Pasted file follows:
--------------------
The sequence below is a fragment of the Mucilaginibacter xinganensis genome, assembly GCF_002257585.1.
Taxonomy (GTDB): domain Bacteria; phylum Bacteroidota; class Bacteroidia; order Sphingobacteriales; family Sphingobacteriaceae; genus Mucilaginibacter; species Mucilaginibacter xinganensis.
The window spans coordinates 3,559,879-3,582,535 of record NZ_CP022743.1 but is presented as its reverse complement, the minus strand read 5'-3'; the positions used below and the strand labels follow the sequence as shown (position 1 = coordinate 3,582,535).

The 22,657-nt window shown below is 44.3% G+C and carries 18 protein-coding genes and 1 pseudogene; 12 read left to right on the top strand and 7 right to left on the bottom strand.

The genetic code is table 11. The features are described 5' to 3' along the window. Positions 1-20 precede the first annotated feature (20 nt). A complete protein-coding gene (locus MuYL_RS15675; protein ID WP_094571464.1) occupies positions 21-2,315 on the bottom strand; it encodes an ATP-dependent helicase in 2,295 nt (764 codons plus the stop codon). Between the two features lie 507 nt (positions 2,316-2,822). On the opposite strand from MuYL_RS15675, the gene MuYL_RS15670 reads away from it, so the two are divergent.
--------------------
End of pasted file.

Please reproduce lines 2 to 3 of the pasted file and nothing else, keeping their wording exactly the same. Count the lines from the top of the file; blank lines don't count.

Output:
Taxonomy (GTDB): domain Bacteria; phylum Bacteroidota; class Bacteroidia; order Sphingobacteriales; family Sphingobacteriaceae; genus Mucilaginibacter; species Mucilaginibacter xinganensis.
The window spans coordinates 3,559,879-3,582,535 of record NZ_CP022743.1 but is presented as its reverse complement, the minus strand read 5'-3'; the positions used below and the strand labels follow the sequence as shown (position 1 = coordinate 3,582,535).